🐺Debit Spreads can be Your Secret Weapon

Here's how to use them to maximize your gains

Hey there! My name is Nate and I write about trading for the WOLF Financial newsletter. If you are looking for more trading tips and tricks, I guarantee you’ll enjoy my content on 𝕏, @tradernatehere. Thanks for reading!

This service is for general informational and educational purposes only and is not intended to constitute legal, tax, accounting or investment advice. These are my opinions and observations only. I am not a financial advisor.

The world of trading options is full of lingo that can be hard to understand and also a little intimidating.

If you take time to learn and understand a few basic concepts you quickly realize options can be used to minimize risk while providing outsized gains.

These are not things to fear but instead embrace as a trader.

And that is exactly why we are taking a look at the debit spread strategy this week.

This strategy can provide you with lower cost entries into trades with clearly defined risk and upside potential.

Let’s dive in!

What Are Debit Spreads?

In options trading, a debit spread is a strategy involves simultaneously buying and selling options of the same class (calls or puts), but with different strike prices and/or expiration dates.

The goal is to enter the trade for a "debit," meaning the premium paid for the long option is more than the premium received from the short option.

There are two types of debit spreads: the Bull Call Spread and the Bear Put Spread.

Bull Call Spread

This strategy involves buying a call option (the lower strike) and selling another call option (the higher strike) on the same underlying asset.

The options contracts for this strategy will have the same expiration date.

A bull call spread is often used when you have a moderately bullish stance on a stock price.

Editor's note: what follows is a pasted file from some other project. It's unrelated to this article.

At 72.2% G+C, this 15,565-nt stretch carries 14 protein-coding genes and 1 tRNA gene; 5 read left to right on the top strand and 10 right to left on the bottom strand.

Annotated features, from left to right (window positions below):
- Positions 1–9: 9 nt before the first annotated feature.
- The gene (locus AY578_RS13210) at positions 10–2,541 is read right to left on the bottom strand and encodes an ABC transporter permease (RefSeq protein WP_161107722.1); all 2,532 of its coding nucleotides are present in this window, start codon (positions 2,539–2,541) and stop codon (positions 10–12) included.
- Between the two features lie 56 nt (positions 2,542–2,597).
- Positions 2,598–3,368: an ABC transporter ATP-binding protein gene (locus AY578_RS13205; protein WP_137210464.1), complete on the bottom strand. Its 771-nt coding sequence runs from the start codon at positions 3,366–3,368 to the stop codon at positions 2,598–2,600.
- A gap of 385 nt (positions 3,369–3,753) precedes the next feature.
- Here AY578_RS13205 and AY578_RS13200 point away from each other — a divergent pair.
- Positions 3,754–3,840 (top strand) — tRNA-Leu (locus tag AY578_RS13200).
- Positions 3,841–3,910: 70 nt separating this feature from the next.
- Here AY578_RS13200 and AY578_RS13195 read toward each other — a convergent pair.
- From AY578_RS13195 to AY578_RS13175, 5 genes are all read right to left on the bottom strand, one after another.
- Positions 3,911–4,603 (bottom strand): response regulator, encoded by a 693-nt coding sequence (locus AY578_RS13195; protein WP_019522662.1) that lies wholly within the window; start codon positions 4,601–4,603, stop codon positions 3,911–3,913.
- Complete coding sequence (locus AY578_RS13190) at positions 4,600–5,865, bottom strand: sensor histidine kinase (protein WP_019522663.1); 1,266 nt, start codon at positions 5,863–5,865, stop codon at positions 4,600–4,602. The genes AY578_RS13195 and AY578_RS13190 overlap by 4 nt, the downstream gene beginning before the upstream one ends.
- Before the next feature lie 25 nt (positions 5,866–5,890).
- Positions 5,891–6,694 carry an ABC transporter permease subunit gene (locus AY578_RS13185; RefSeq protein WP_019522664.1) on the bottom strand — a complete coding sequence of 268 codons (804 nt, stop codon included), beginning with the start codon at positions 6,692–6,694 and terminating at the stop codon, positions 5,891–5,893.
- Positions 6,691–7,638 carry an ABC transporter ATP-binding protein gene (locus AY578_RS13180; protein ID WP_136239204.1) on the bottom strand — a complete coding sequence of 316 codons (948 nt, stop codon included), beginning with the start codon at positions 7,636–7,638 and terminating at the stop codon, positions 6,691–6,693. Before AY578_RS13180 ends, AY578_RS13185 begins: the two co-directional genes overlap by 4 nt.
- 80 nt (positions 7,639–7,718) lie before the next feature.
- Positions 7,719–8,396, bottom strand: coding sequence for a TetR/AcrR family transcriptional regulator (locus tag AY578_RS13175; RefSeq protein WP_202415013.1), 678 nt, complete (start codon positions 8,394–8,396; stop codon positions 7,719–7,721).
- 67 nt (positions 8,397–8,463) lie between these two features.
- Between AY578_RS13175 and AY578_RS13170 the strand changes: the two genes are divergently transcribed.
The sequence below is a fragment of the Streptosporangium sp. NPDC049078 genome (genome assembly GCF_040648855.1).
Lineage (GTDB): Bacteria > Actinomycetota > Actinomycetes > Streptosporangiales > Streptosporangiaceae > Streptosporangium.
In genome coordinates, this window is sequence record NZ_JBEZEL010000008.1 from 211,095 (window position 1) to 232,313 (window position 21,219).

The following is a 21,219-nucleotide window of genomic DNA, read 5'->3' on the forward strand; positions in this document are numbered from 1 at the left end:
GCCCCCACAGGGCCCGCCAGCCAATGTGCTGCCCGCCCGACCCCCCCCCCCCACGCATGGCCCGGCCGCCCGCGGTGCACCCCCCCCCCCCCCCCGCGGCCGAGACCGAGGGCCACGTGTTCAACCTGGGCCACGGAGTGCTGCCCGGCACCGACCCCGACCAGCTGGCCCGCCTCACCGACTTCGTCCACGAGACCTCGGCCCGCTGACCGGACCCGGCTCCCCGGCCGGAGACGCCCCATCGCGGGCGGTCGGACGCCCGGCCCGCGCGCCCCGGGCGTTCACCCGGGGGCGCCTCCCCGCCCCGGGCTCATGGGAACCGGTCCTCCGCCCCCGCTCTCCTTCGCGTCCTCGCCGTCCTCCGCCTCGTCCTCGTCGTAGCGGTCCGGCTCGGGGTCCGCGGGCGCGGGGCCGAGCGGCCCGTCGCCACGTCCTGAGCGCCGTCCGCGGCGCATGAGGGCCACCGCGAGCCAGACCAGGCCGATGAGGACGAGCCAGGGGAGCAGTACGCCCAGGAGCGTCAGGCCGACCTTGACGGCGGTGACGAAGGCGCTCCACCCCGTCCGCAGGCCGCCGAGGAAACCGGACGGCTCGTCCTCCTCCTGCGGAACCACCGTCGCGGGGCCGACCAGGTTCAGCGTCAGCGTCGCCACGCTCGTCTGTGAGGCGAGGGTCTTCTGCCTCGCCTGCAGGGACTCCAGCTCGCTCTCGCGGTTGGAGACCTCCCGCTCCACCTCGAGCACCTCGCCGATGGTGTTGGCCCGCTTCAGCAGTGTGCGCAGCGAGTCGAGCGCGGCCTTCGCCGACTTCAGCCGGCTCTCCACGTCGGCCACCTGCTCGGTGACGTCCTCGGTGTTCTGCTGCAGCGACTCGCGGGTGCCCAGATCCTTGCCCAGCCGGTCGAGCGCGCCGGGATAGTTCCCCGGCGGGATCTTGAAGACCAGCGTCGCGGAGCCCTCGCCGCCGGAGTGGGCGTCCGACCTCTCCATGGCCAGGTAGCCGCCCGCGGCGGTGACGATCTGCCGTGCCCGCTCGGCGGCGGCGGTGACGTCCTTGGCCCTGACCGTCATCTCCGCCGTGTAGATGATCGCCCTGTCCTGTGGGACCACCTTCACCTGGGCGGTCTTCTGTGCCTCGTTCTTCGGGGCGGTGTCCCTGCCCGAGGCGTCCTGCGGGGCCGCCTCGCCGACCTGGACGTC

For example, you may expect XOM to push up to $120 but also believe that to be the top of the move.

You could consider a bull call spread, buying the $116 strike call option and selling the $120, putting less at risk than if you simply buy a call option.

XOM 4-hour candles

The money you collect by selling the higher strike call option offsets some of the cost of buying the lower strike, thereby reducing how much you put at risk.

The tradeoff is you will not participate in the upside beyond $120 per share if XOM continues to move up.

Bear Put Spread

This strategy involves buying a put option (the higher strike) and selling another put option (the lower strike) on the same underlying asset, again with the same expiration date.

This strategy is used when you are moderately bearish on a stock’s price.

Using SHOP as the example, you might expect shares to find their way lower but also believe they will find support at $70.

SHOP daily candles.

You could consider buying the $75 strike put and sell the $70 strike put, both expiring on the same date.

Selling the lower strike put caps your gains but also reduces the amount you have to put into the trade, similar to the bull call spread.

This also means a lower breakeven point as well.

Advantages and Disadvantages of Debit Spreads

First up, the advantages:

1. Defined Risk and Reward: The max you can lose is the amount you put into the trade and the max you can make is defined by the strike prices you choose.

2. Lower Cost: Compared to buying a single option, a debit spread usually costs less because you're offsetting the costs by selling in addition to buying.

3. Profit in Various Market Conditions: Debit spreads can generate profit in a variety of market conditions, even when markets are moving sideways.

The disadvantages:

1. Limited Profit Potential: While the risk is defined with debit spreads, so is the profit. The maximum profit you can make is capped.

2. Requires Directional Bias: Unlike some other strategies, debit spreads require a directional bias. You need the underlying asset's price to move in a certain direction to profit.

3. Time Decay: The option you bought can lose value over time due to time decay, especially as it gets closer to expiration. This can eat into your potential profits.

Debit spreads can be a valuable tool in your trading toolbox. They offer defined risk and reward, lower cost, and the ability to profit in various market conditions.

However, they also come with limitations, including capped profits and the effects of time decay.

As with any trading strategy, it's crucial to understand how debit spreads work and to use them in the right market conditions.

Always remember, the key to successful trading is not just about the strategy you use, but also about your discipline, risk management, and consistency.

Have a great week of trading ahead!


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